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EnviroTech :: Regulatory :: Regulatory: Toxics

EPA Releases Final Health Assessment for Trichloroethylene

3:49 PM MDT | September 28, 2011 | Kara Sissell

EPA has released its final health hazard assessment for trichloroethylene (TCE), characterizing it as “carcinogenic to humans and as a human noncancer health hazard.”  The assessment is part of EPA’s Integrated Risk Information System (IRIS) which conducts scientific reviews that underpin many of the agency’s regulatory decisions. The TCE assessment is also important to industry because it has the potential to influence a wide array of personal injury lawsuits and Superfund cleanup decisions. EPA’s release of the TCE assessment...

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Comments (1) for EPA Releases Final Health Assessment for Trichloroethylene
1.
I am happy to see the update and EPA News release of 'The Final Health Assessment for TCE'. It has been over forty years since Woburn, MA and I now have Grandchildren. Now I wish the the Obama administrations would get it right on greenhouse gas emission decisions on the environment.

As a scientist and former environmental consultant who was instrumental in the whistle blowing at Woburn, MA. and having personally worked on the Woburn site I take this as a positive step for all Americans. It is time for Americans to take our country back from the special interests and Corporations.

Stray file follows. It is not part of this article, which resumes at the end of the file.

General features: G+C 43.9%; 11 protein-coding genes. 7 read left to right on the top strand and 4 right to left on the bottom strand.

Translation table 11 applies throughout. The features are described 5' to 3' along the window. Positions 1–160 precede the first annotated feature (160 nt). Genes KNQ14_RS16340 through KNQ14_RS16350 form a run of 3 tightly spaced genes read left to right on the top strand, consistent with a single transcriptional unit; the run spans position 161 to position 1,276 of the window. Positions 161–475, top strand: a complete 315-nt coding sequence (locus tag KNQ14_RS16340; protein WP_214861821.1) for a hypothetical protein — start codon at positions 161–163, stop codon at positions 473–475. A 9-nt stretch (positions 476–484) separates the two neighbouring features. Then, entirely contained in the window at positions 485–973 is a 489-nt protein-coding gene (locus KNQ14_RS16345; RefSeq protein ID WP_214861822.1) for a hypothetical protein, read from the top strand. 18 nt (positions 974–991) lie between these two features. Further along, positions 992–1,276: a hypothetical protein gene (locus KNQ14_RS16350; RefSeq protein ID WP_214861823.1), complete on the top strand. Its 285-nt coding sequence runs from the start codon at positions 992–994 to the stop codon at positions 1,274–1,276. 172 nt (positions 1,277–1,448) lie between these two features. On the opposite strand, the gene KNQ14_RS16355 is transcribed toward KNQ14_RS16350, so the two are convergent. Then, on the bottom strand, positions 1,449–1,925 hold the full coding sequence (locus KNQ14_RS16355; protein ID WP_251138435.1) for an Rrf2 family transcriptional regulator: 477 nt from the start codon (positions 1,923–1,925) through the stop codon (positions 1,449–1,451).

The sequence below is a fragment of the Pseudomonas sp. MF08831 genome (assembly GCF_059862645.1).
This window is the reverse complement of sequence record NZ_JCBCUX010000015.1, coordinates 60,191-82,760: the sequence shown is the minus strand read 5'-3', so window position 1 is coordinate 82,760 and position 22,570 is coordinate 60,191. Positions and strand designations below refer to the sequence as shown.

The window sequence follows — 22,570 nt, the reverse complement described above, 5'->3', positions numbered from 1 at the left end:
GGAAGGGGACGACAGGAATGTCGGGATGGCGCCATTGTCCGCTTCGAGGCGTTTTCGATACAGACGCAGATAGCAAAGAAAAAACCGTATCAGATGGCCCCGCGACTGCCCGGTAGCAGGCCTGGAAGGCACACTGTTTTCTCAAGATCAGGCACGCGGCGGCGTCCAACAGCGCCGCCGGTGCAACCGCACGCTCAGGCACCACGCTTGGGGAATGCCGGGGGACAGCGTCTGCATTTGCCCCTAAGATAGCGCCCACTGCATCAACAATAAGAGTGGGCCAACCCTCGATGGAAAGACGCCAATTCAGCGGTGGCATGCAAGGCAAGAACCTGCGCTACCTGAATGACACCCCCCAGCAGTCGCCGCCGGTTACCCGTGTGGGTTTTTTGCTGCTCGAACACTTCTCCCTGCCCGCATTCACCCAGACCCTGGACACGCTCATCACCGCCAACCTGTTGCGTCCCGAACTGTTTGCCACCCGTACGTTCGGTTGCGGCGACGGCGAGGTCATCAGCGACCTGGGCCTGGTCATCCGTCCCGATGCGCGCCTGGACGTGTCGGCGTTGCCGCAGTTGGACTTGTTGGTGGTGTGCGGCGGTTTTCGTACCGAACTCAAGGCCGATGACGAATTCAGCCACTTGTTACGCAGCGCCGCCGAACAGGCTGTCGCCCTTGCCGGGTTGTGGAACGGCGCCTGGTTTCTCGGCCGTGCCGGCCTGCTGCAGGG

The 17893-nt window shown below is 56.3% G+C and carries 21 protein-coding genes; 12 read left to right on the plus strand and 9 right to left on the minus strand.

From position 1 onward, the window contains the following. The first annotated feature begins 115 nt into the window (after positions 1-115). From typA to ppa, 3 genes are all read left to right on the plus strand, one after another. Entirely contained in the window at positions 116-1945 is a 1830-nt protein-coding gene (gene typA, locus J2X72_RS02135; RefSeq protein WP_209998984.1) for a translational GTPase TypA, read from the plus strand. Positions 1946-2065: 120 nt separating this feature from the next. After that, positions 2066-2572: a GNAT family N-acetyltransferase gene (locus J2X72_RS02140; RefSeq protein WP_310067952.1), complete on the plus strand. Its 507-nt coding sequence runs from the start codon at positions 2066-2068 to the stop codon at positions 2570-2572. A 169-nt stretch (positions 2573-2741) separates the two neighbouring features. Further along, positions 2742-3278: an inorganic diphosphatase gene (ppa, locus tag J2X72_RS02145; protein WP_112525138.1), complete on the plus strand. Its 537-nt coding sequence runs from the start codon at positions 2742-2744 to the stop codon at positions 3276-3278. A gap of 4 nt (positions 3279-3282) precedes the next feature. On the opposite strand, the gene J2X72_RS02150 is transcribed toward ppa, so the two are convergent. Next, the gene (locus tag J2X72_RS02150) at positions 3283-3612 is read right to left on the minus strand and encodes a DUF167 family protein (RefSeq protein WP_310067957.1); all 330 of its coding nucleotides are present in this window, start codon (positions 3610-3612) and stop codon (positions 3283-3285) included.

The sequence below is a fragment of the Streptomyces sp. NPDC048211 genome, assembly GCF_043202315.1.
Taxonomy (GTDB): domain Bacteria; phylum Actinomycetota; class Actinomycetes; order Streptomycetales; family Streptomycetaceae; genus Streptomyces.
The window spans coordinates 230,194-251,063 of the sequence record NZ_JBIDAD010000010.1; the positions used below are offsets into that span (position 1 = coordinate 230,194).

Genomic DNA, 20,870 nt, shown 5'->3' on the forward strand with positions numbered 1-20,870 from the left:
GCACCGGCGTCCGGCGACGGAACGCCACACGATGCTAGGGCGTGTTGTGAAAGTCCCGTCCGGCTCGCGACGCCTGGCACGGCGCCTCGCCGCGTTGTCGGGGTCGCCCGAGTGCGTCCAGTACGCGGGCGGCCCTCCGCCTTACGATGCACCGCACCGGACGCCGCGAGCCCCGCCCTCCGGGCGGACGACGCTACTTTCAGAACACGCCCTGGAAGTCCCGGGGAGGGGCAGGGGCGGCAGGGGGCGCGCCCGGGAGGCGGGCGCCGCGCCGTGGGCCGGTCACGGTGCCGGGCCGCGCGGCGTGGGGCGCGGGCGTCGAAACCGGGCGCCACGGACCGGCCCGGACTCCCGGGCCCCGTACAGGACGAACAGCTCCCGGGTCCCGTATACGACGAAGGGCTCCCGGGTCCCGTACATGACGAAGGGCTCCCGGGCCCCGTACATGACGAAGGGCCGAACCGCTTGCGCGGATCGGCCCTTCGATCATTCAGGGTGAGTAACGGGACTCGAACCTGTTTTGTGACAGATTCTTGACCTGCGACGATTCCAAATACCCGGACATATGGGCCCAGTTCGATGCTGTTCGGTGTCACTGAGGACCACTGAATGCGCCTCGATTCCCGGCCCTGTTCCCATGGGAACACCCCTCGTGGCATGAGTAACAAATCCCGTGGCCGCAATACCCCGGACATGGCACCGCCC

In the 1970s I was the scientist at Arthur D. Little, Inc Cambridge, Ma that caused the red flags to go up at the EPA over chemical contamination in Woburn, Massachusetts. Samples taken by me on an EPA contract that assessed salt and deicing practices and their ultimate disposition in the environment turned up the contamination. The sites I had selected for sampling were the Aberjona River and Horn Pond. Both sites were sampled by me weekly for many months. TCE (Trichloroethylene solvent) was not the intent of the study. I accidentally stumbled upon an array of chemical contaminates.

The EPA deicing study was conducted before cities and towns had to cover and store their road salts properly and led to the discovery of contaminated public drinking water wells with salt, gasoline, oil and other chemical contaminants. No one had ever looked for chemical contamination in that city prior to this study ground water contamination was an emerging field. At around the same time a student ( Fred DeFeo ) from Tuft's University was also investigating in Woburn. DeFeo wrote a research paper on contamination that he also found. Our lab results at ADL on the deicing contract went to EPA and sent up the red flags along with DeFeo providing additional research. Grace Chemical ended up being the fall guy for the Chlorinated solvents but was not totally responsible. There were many sources of contaminants over many decades all the way back to the old Beggs and Cobb tanneries.
Posted by Anthony Samsel on Thursday, September 29, 2011 @ 08:07 AM










 
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